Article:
Cantwell and her colleagues, along with other city agencies and nonprofits, add more than 10,000 trees annually to the District’s arboreal family. Gabriel Popkin, Washington Post, "D.C. says its tree canopy is growing. Federal researchers disagree.," 10 June 2018 Between May and August, Freeze might catch fewer than 10 northerns at his arboreal outpost just off Interstate 95. Justin Wm. Moyer, Washington Post, "A mysterious disease is killing millions of bats. These scientists are trying to save them.," 12 July 2018 The paper looked at about a dozen songbird species, including the American robin, red-faced warbler, and other arboreal species, as well as ground-dwelling birds like the house wren and white-breasted nuthatch. National Geographic, "Birds That Leave Nest Too Late Can Endanger Their Families," 25 June 2018 When enjoying its evolved arboreal lifestyle, however, the sloth is a genius. Steve Mirsky, Scientific American, "A Look at the Inner Lives of 13 Species of Animals You Think You Know," 13 July 2018 Using statistical analysis of the fossil record, combined with data on the forests, the researchers concluded that non-arboreal birds—those who didn’t live in trees—were much more likely to survive. Lorraine Boissoneault, Smithsonian, "How the Ancestors of Birds Survived the Dino-Killing Asteroid," 24 May 2018 What is probably Cajal’s most famous drawing stands out not only for its stark arboreal beauty but also for encapsulating his neuron doctrine. Sharon Begley, STAT, "In ‘Beautiful Brain,’ the secrets of neurons emerge in Nobel-winning scientist’s ink and pencil drawings," 3 May 2018 For an arboreal intro, walk the 0.6-mile Redwood Loop Trail. Peter Fish, San Francisco Chronicle, "The 5 best spots around Santa Cruz to see redwoods," 12 Apr. 2018 Such assessments are of interest to us, and researchers around the globe, with current investigations focused on wildlife such as arboreal mammals and cetaceans. Smithsonian, "When It Comes to Counting Wildlife, Drones Are More Accurate Than People," 27 Feb. 2018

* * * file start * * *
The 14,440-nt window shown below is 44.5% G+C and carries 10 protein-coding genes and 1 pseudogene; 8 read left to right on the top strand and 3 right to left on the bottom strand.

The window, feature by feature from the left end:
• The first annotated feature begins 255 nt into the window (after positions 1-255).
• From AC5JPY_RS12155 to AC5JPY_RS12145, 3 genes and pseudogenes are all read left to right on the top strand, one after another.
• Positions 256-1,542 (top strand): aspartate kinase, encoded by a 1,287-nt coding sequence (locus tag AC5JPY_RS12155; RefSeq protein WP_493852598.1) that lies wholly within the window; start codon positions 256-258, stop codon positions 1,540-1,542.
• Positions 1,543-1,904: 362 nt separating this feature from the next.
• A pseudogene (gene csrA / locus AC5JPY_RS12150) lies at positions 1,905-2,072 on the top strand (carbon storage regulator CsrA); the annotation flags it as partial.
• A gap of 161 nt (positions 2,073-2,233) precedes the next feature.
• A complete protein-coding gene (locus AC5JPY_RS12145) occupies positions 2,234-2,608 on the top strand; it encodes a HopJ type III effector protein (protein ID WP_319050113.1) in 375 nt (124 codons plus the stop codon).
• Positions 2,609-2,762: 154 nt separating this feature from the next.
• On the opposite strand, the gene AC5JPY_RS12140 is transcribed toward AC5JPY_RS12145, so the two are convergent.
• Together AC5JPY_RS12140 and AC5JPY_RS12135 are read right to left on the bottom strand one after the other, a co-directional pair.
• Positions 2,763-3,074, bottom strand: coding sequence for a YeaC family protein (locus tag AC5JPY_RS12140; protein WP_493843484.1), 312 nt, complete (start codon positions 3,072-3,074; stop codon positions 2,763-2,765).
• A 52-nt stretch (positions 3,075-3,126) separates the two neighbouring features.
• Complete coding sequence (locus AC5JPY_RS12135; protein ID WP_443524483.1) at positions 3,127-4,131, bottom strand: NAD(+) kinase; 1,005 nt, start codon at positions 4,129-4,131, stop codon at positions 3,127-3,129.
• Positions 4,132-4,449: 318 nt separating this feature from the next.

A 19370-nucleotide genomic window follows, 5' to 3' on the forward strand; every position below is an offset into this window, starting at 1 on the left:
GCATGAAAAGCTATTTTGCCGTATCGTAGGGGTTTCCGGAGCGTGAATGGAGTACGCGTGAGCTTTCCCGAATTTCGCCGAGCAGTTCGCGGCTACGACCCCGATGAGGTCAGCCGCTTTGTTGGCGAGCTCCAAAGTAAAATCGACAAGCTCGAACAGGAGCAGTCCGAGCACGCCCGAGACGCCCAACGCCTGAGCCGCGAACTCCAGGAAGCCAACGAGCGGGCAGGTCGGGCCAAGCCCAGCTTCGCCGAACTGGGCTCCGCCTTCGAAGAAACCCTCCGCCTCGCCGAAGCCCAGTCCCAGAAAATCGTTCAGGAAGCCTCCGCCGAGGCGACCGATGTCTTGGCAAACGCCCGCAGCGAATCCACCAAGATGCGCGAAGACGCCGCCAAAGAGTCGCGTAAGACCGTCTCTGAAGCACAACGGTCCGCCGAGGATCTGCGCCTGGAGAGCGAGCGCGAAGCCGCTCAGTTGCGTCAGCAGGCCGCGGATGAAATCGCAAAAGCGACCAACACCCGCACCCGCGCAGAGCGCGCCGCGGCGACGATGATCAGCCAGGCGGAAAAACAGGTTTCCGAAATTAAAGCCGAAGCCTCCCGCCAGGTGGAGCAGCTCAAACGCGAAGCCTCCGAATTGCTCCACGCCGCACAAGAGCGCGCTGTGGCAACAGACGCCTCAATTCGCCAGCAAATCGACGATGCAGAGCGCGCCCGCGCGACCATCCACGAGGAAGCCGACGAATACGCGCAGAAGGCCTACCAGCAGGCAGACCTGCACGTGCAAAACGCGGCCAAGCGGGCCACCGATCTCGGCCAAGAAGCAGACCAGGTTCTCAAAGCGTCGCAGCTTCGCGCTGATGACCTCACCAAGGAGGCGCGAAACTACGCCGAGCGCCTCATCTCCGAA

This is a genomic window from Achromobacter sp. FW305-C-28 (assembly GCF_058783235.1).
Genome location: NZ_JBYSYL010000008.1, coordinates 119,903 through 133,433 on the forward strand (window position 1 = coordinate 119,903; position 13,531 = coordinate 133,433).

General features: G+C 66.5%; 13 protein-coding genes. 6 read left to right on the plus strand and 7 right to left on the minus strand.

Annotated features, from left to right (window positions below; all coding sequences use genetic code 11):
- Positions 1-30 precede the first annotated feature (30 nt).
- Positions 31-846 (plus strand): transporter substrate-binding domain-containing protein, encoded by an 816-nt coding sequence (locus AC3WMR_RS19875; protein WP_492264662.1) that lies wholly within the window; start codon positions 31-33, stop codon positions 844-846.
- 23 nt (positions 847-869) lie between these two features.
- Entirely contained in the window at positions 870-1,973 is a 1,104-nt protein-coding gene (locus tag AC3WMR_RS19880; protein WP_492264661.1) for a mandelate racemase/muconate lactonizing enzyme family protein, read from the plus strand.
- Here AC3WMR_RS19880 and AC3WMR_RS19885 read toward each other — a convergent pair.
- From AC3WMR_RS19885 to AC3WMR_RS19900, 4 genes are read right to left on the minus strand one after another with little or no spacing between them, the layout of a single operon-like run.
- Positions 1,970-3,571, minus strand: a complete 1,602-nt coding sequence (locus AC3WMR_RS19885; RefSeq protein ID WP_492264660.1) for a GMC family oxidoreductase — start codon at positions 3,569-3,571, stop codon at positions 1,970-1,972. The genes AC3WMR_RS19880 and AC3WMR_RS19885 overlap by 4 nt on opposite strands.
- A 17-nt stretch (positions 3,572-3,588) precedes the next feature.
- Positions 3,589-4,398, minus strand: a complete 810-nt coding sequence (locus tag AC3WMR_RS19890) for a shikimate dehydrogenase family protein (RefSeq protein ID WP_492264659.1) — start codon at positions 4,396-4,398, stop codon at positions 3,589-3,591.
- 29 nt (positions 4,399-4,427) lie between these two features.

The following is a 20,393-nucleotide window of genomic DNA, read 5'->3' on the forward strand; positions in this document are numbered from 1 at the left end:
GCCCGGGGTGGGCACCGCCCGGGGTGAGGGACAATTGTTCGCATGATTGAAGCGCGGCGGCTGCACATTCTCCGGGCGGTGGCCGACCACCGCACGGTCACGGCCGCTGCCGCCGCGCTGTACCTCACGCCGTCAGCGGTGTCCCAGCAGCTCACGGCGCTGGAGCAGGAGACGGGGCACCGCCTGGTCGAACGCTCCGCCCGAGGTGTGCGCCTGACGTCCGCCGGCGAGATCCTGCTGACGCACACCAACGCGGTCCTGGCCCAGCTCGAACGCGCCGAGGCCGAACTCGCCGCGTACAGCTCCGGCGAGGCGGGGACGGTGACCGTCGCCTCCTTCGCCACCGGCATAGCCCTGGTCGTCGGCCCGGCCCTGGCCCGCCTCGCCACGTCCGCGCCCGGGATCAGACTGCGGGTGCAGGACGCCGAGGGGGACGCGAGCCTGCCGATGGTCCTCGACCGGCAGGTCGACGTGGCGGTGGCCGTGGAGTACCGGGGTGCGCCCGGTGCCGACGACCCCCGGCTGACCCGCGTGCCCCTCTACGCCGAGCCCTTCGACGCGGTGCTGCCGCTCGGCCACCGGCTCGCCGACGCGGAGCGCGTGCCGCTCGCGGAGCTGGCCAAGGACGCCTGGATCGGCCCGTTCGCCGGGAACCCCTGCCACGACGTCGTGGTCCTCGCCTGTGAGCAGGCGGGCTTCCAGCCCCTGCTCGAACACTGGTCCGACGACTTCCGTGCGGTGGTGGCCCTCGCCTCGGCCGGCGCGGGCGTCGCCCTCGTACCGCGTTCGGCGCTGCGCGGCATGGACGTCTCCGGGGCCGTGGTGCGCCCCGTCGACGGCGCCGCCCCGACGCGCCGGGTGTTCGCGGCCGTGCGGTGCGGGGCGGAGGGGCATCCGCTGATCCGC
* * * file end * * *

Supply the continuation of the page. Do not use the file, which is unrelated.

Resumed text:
These example sentences are selected automatically from various online news sources to reflect current usage of the word 'arboreal.' Views expressed in the examples do not represent the opinion of Merriam-Webster or its editors. Send us feedback.

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First Known Use of arboreal

circa 1667, in the meaning defined at sense 1

History and Etymology for arboreal

Latin arboreus of a tree, from arbor

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Last Updated

7 Oct 2018

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Time Traveler for arboreal

The first known use of arboreal was circa 1667

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More Definitions for arboreal



English Language Learners Definition of arboreal

: of or relating to trees

: living in or often found in trees


ar·​bo·​re·​al | \är-ˈbȯr-ē-əl \

Kids Definition of arboreal

1 : living in or often found in trees Koalas are arboreal animals.

2 : of or relating to a tree the forest's arboreal beauty

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obstinately defiant of authority